The country had just elected a man who vowed to move past the old polarities, who valued discussion and who clearly had some sympathy with both the Burkean and Hamiltonian impulses. He staffed his administration with brilliant pragmatists whose views overlapped with mine, who differed only in that they have more faith in technocratic planning.

Yet things have not worked out for those of us in the broad middle. Politics is more polarized than ever. The two parties have drifted further to the extremes. The center is drained and depressed.

What happened?

History happened. The administration came into power at a time of economic crisis. This led it, in the first bloom of self-confidence, to attempt many big projects all at once. Each of these projects may have been defensible in isolation, but in combination they created the impression of a federal onslaught…

Yeah, that’s it – “History happened”. What a bilious load of vomitous nonsense and absolute crap!

How about this for a REAL explanation, Mr. Pantcrease Admirer:

All the “post-partisan” posing was a lie. You KNEW it was a lie, but WANTED to believe the lie, so you CHOSE to believe it. You then aided and abetted the lie by writing glowingly of the “moderate” credentials of a man who had NEVER exhibited one iota of political centrism in his entire (albeit short and unremarkable) political career, all the while trashing the REAL centrist in the race who, ironically, you had up until then spent the previous 8 years heralding, fellating, and otherwise trying to foist upon the rest of us.

Meanwhile, all us yokels out here in Jesusland saw right through the lie and chose NOT to believe it. For that, you belittled us, called us a “cancer”, questioned our intelligence and intellectual curiosity, and treated us as generally inferior to your more sophisticated and urbane sensibilities. Maybe the “uneducated class” is a whole lot smarter and more politically astute than the coastal elites in the “educated class” give us credit for. At the very least, it appears that the riff-raff are a whole helluva lot smarter than you are.

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Some Thoughts on the Political Polarization of American Catholics

Sunday, March 7, 2010 \PM\.\Sun\.

In response to co-blogger Joshua B’s observations and queries at my other blog, Evangelical Catholicism.

Enjoy!


Res et Explicatio for AD 2-4-2010

Thursday, February 4, 2010 \AM\.\Thu\.

[Update at the bottom of this post]

Salvete TAC readers!

Here are my Top Picks in the Internet from the world of the Catholic Church and secular culture:

1. The USCCB scandal continues as the U.S. bishops continue to issue denials of wrongdoings.

Mary Ann of Les Femmes blog asks why does the USCCB continue to cooperate with evil.

An interesting twist to this story is how the Boston Globe and New York Times covered the homosexual pedophile abuse scandal in the Church quite vigorously yet not one peep when the USCCB is caught red-handed with direct links to anti-Catholic organizations.

2. A great discussion about the origins of the phrase, “The Dunce Cap“, provided for a clarification by Friar Roderic.  He provided a video that explains the steady progression as a Protestant insult, ie, to call Catholic dunces for being aggressive in their Catholic beliefs, to the more secularized version which has turned it into a catch phrase for idiocy.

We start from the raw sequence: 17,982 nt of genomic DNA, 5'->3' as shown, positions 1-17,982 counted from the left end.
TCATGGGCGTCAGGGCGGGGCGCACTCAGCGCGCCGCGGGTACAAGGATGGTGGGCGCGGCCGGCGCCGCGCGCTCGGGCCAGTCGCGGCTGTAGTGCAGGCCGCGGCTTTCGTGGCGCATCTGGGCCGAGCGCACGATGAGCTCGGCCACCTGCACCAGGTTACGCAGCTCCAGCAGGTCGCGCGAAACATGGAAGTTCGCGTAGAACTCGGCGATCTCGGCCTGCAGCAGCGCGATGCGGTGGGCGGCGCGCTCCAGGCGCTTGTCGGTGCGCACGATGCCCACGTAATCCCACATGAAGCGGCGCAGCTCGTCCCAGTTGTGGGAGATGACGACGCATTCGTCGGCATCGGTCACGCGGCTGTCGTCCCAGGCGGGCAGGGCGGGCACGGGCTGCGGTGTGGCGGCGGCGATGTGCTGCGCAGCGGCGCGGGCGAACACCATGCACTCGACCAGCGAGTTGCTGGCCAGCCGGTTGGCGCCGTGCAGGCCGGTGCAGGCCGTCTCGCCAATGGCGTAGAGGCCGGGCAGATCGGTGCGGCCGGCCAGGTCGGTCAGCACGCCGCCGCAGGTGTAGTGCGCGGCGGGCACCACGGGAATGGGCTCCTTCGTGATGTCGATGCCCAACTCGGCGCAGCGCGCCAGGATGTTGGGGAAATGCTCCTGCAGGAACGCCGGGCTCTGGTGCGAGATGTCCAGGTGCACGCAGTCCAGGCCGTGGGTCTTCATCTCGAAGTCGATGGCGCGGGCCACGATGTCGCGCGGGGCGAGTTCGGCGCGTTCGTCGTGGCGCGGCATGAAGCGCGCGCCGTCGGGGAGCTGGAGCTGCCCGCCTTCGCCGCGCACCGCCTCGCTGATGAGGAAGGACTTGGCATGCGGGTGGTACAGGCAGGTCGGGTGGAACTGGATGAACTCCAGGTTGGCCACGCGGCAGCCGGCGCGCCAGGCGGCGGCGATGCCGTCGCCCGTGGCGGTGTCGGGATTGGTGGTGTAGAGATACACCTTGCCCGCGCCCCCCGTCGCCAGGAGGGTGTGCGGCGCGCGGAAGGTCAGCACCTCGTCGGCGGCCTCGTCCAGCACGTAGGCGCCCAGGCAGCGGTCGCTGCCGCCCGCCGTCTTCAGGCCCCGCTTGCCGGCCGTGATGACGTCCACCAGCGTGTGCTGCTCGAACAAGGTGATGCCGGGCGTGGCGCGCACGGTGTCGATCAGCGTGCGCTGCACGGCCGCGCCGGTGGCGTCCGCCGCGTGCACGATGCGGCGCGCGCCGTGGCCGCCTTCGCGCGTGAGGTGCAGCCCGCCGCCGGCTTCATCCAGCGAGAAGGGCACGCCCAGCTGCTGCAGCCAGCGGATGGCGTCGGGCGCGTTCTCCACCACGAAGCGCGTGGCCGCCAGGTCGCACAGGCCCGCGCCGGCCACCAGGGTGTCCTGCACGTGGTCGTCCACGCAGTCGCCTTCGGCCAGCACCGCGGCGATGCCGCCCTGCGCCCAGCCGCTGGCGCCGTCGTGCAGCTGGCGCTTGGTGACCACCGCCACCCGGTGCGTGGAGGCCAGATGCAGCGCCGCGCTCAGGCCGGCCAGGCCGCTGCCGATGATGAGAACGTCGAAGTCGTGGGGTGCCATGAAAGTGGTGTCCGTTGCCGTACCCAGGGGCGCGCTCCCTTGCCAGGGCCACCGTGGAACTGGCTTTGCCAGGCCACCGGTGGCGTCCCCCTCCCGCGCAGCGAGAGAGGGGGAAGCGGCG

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The State of the Union Speech That Will Never Be Delivered

Wednesday, January 27, 2010 \PM\.\Wed\.

Here is the State of the Union Speech that will never be delivered:

“Madam Speaker, Mr. Vice President, Members of Congress, Distinguished Guests, my fellow Americans.  Each year it is a duty of the President to report on the State of the Union to the Congress.  Often these speeches have been mere feel good exercises, frequently containing little of substance.  Tonight is going to be different.  Tonight it is time for blunt truth.

America is a great and strong nation, but in many ways the State of our Union is troubled.  We have the worst economy in the last three decades.  Signs of recovery are few.  I could attempt to assess some responsibility for this poor economy to my predecessor, but that would be pointless.  You, the American people, are not interested in blame.  What you are interested in is improving the economy, and so far, under my watch, that has not happened.  I, in good faith, attempted to stimulate the economy through a massive stimulus bill.  Thus far the results have been meager for the amount of money spent.  Time for a course correction.  Beginning tomorrow I am going to hold meetings with the Democratic and Republican leaders in Congress.  The economy is my number one priority, as it rightly is yours, and I am open to all ideas, from whatever source, to jumpstart the economy and return us to the path to prosperity.  If taxcuts and spending cuts are necessary to get the economy moving, so be it.  Whatever works is my watchword on this key issue.  To quote another President from Illinois, “The dogmas of the quiet past, are inadequate to the stormy present.”  I am a Democrat, by the standards of many Americans a Liberal Democrat.  I’m proud of this, but I will not allow my adherence to certain beliefs to stand in the way of improving the economy.  Time for us all, past time, Republicans, Democrats and Independents, to work together to get out of this recession.    This is my chief concern and I will do whatever it takes to accomplish this task.